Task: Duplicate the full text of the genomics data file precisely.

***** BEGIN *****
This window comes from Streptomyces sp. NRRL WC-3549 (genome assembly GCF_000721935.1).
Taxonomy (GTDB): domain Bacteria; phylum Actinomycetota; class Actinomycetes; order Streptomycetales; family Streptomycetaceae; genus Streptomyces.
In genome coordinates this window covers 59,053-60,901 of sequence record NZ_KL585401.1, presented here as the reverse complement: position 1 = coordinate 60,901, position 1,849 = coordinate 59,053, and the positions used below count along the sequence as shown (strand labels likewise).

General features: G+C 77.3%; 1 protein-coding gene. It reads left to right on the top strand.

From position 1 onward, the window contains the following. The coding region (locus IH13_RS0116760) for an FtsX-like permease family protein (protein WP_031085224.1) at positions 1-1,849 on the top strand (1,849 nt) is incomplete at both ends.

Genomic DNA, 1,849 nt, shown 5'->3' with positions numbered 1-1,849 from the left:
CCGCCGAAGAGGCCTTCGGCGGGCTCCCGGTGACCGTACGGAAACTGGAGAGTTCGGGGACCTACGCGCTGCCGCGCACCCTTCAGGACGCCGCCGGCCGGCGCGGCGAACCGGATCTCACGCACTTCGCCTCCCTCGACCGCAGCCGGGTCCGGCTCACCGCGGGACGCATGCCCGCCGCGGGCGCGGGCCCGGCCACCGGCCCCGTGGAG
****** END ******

This window comes from Streptomyces sp. NRRL WC-3549 (genome assembly GCF_000721935.1).
Taxonomy (GTDB): domain Bacteria; phylum Actinomycetota; class Actinomycetes; order Streptomycetales; family Streptomycetaceae; genus Streptomyces.
In genome coordinates this window covers 59,053-60,901 of sequence record NZ_KL585401.1, presented here as the reverse complement: position 1 = coordinate 60,901, position 1,849 = coordinate 59,053, and the positions used below count along the sequence as shown (strand labels likewise).

General features: G+C 77.3%; 1 protein-coding gene. It reads left to right on the top strand.

From position 1 onward, the window contains the following. The coding region (locus IH13_RS0116760) for an FtsX-like permease family protein (protein WP_031085224.1) at positions 1-1,849 on the top strand (1,849 nt) is incomplete at both ends.

Genomic DNA, 1,849 nt, shown 5'->3' with positions numbered 1-1,849 from the left:
CCGCCGAAGAGGCCTTCGGCGGGCTCCCGGTGACCGTACGGAAACTGGAGAGTTCGGGGACCTACGCGCTGCCGCGCACCCTTCAGGACGCCGCCGGCCGGCGCGGCGAACCGGATCTCACGCACTTCGCCTCCCTCGACCGCAGCCGGGTCCGGCTCACCGCGGGACGCATGCCCGCCGCGGGCGCGGGCCCGGCCACCGGCCCCGTGGAG